I know what you're asking yourself right now, “What's up with the vest?”
No, I'm not sharing the latest deals at Old Navy.
What I'm referring to is vesting schedules as it pertains to your retirement plans.
Vesting schedule….what's that?
A vesting schedule is a way for your employer to give you some incentive to stay with them.
To be 100% vested means to be able to take all of your retirement benefits with you if you leave or have been fired.
Depending on what type of plan you have- pension or 401k- will determine your vesting schedule.
Let me make something clear. What you contribute is always yours. The vesting schedule pertains to what your employer contributes e.g.; the 401k match. Here's a look at the two different vesting schedules:
Defined Benefit (Pension) Plan
Pension plans are a dying breed but some people still have them. Defined benefit plan must vest at least rapidly as one of the following two schedules, assuming the plan is not top-heavy. Top-heavy has to do with making sure that each employee receives a fair share of retirement benefit as it relates to their salary.
- Five-year cliff vesting, no vesting is required before five years of service. 100% vesting is required at five years of service. Referred to as a five-year cliff.
- Three to seven-year graduated or graded vesting. The plan must provide vesting that is at least as fast as the following schedule:
|Years of service||Vested Percentage|
So in the example above, if the employer uses the graded vesting schedule and you have been employed for 5 years, then you'll be able to take 60% of the employer's benefit with you.
At my previous firm, I was offered a small retention package to stay (not nearly what the boys at Merrill got) and it had a 7 year vest attached to it. Needless to say, I gave it up and started my own firm.
More from GFC, Below
401k Vesting Schedules
Defined contribution plans must vest at least as rapidly as one of the following two schedules for all employers non-elected contributions and matching contributions:
- Three-year cliff vesting. No vesting is required before three years of service, 100% vesting is required upon the completion of three years of service.
- Two to six-year graduated or graded vesting.
The plan must provide vesting at least as fast as the following schedule. Note: These are the same vesting schedules used to top-heavy defined benefit plan.
|Years of service||Vested Percentage|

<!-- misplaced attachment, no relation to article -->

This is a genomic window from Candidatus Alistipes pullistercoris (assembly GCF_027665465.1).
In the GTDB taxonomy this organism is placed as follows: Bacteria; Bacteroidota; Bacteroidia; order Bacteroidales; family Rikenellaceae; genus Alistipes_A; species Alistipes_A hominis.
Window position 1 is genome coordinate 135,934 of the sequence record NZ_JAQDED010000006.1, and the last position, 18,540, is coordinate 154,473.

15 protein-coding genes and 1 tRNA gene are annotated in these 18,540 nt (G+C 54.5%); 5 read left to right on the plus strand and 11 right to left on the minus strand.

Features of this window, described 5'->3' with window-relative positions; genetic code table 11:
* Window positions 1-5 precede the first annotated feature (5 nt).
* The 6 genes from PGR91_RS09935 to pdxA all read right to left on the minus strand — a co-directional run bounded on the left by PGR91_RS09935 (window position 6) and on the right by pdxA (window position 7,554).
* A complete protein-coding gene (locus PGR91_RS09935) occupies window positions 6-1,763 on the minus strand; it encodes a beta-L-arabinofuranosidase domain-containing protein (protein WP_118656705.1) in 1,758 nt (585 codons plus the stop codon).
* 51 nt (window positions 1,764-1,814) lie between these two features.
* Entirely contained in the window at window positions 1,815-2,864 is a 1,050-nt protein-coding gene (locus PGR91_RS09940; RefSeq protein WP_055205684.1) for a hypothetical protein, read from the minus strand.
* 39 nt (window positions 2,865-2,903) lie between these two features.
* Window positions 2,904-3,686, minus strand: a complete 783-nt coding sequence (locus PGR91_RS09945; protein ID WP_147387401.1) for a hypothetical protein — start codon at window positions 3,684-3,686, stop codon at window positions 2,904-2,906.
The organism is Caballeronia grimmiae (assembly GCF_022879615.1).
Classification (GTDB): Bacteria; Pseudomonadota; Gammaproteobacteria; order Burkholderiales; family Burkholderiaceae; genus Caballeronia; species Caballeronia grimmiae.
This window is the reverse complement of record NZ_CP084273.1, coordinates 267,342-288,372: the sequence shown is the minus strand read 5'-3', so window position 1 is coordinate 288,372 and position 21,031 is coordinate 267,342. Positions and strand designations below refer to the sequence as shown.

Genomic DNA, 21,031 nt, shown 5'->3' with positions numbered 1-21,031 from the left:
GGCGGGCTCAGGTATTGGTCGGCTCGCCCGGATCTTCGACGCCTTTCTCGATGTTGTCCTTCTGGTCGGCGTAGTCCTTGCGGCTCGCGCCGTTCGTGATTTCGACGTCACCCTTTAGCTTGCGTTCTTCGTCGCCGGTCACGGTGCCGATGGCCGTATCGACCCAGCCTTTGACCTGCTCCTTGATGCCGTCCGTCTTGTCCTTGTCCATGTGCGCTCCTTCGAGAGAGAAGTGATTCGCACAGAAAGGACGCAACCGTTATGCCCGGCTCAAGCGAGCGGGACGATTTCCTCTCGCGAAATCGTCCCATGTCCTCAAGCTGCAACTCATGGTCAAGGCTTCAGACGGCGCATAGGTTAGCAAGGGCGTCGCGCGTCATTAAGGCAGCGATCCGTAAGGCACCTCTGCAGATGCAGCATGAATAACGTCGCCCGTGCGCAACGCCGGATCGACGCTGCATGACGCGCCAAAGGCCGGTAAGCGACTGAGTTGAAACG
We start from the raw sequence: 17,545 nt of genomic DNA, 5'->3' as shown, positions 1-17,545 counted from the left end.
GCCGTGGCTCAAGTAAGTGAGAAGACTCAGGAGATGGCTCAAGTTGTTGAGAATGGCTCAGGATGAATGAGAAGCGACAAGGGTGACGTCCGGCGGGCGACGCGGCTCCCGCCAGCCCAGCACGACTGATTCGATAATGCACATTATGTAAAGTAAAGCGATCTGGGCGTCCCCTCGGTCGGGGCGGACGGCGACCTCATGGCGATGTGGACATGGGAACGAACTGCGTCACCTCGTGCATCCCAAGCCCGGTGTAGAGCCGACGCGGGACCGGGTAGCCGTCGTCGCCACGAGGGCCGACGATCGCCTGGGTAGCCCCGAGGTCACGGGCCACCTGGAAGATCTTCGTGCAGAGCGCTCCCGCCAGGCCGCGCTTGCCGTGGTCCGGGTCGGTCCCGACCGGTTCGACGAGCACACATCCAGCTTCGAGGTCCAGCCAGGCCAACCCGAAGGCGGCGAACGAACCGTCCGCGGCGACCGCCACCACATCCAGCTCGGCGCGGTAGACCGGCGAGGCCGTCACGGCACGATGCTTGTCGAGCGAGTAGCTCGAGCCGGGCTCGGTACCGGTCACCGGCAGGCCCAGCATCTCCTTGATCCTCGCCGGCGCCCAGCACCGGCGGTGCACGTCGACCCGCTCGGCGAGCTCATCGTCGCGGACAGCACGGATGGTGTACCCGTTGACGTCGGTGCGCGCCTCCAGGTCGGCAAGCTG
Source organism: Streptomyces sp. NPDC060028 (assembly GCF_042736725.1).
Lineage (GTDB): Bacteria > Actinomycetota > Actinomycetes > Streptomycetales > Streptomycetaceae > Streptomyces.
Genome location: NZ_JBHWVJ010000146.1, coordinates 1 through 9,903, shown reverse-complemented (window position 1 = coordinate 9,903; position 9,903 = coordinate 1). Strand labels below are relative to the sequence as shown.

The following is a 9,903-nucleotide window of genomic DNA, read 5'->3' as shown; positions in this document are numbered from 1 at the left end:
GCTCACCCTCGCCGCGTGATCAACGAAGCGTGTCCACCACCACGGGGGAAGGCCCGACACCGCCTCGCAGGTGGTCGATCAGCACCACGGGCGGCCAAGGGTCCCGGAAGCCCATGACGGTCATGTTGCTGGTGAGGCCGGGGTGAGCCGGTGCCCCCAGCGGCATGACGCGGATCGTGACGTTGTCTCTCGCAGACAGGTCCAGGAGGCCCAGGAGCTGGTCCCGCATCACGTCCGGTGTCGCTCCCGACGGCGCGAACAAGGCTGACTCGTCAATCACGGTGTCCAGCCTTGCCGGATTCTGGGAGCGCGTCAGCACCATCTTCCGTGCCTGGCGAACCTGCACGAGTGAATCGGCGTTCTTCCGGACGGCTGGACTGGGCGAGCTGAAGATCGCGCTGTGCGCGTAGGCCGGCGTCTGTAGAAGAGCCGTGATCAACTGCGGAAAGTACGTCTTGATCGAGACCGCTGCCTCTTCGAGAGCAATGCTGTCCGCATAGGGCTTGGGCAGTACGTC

The employer may choose a vesting schedule that is more favorable to the employee, but not less favorable than the cliff.
Example: ABC Company offers a 401(k) plan that has an employer match. The company has the following vesting schedule with respect to matching contributions: 25% vested after one year, 50% vested after two years, and 100% vested after three years.
Although the vesting schedule does not exactly match the vesting schedules posted above, it is acceptable because it's more favorable to the employees than the vesting schedule listed above.
All years of service must be counted with few exceptions. Two of the more common exceptions are:
- Years prior to the implementation of the plan.
- Years prior to the age 18.
Both years prior to the implementation of the plan and years prior to age 18 may be considered at the choice of the employer, but it must be in the plan documents.
Employer contributions are 100% vested when:
- Plan termination. Benefits become 100% vested in the event of a plan termination.
- SEP, SARSEP, and SIMPLE IRA's. All contributions to these are fully vested.
- Attainment of normal retirement age. In the event of an employee attaining normal retirement
- Under a 401(k) plan, elected deferrals, qualified non-elected contributions, and qualified matching contributions are 100% vested at all times.
- Safe Harbor contribution is to a Safe Harbor 401(k) plan.
- Plan requires two years of service for eligibility.
It's very important to understand your vesting schedules when you start with a new employer. That could make the difference of walking with a good chunk towards your nest egg or walking away with nothing. Be sure to check your benefits manual and ask your human resources department the right questions.